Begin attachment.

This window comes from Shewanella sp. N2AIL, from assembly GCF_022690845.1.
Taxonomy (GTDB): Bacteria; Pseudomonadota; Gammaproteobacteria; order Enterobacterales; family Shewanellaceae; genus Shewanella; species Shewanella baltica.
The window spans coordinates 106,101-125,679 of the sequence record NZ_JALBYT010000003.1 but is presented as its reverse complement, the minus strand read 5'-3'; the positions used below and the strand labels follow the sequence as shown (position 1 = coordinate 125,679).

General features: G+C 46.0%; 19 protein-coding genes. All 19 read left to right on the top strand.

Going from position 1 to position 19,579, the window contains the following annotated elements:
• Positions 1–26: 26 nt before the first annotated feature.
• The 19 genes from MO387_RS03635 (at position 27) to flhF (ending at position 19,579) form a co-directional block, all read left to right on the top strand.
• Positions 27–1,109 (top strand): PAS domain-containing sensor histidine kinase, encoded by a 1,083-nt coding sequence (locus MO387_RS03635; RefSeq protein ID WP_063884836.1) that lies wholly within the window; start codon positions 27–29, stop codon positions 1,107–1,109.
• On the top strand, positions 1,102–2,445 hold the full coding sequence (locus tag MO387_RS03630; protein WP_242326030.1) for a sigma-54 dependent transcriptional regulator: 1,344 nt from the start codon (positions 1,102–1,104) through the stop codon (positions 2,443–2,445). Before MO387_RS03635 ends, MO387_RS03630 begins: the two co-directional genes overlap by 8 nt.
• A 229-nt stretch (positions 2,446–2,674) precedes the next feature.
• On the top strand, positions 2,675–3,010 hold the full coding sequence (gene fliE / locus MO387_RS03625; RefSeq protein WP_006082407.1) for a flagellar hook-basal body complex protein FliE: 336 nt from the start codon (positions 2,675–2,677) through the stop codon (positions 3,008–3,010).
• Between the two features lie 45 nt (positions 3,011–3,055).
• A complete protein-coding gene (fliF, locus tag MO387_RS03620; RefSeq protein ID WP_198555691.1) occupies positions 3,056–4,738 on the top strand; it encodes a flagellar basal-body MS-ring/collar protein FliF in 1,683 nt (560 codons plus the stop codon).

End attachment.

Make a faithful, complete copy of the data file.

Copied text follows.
This window comes from Shewanella sp. N2AIL, from assembly GCF_022690845.1.
Taxonomy (GTDB): Bacteria; Pseudomonadota; Gammaproteobacteria; order Enterobacterales; family Shewanellaceae; genus Shewanella; species Shewanella baltica.
The window spans coordinates 106,101-125,679 of the sequence record NZ_JALBYT010000003.1 but is presented as its reverse complement, the minus strand read 5'-3'; the positions used below and the strand labels follow the sequence as shown (position 1 = coordinate 125,679).

General features: G+C 46.0%; 19 protein-coding genes. All 19 read left to right on the top strand.

Going from position 1 to position 19,579, the window contains the following annotated elements:
• Positions 1–26: 26 nt before the first annotated feature.
• The 19 genes from MO387_RS03635 (at position 27) to flhF (ending at position 19,579) form a co-directional block, all read left to right on the top strand.
• Positions 27–1,109 (top strand): PAS domain-containing sensor histidine kinase, encoded by a 1,083-nt coding sequence (locus MO387_RS03635; RefSeq protein ID WP_063884836.1) that lies wholly within the window; start codon positions 27–29, stop codon positions 1,107–1,109.
• On the top strand, positions 1,102–2,445 hold the full coding sequence (locus tag MO387_RS03630; protein WP_242326030.1) for a sigma-54 dependent transcriptional regulator: 1,344 nt from the start codon (positions 1,102–1,104) through the stop codon (positions 2,443–2,445). Before MO387_RS03635 ends, MO387_RS03630 begins: the two co-directional genes overlap by 8 nt.
• A 229-nt stretch (positions 2,446–2,674) precedes the next feature.
• On the top strand, positions 2,675–3,010 hold the full coding sequence (gene fliE / locus MO387_RS03625; RefSeq protein WP_006082407.1) for a flagellar hook-basal body complex protein FliE: 336 nt from the start codon (positions 2,675–2,677) through the stop codon (positions 3,008–3,010).
• Between the two features lie 45 nt (positions 3,011–3,055).
• A complete protein-coding gene (fliF, locus tag MO387_RS03620; RefSeq protein ID WP_198555691.1) occupies positions 3,056–4,738 on the top strand; it encodes a flagellar basal-body MS-ring/collar protein FliF in 1,683 nt (560 codons plus the stop codon).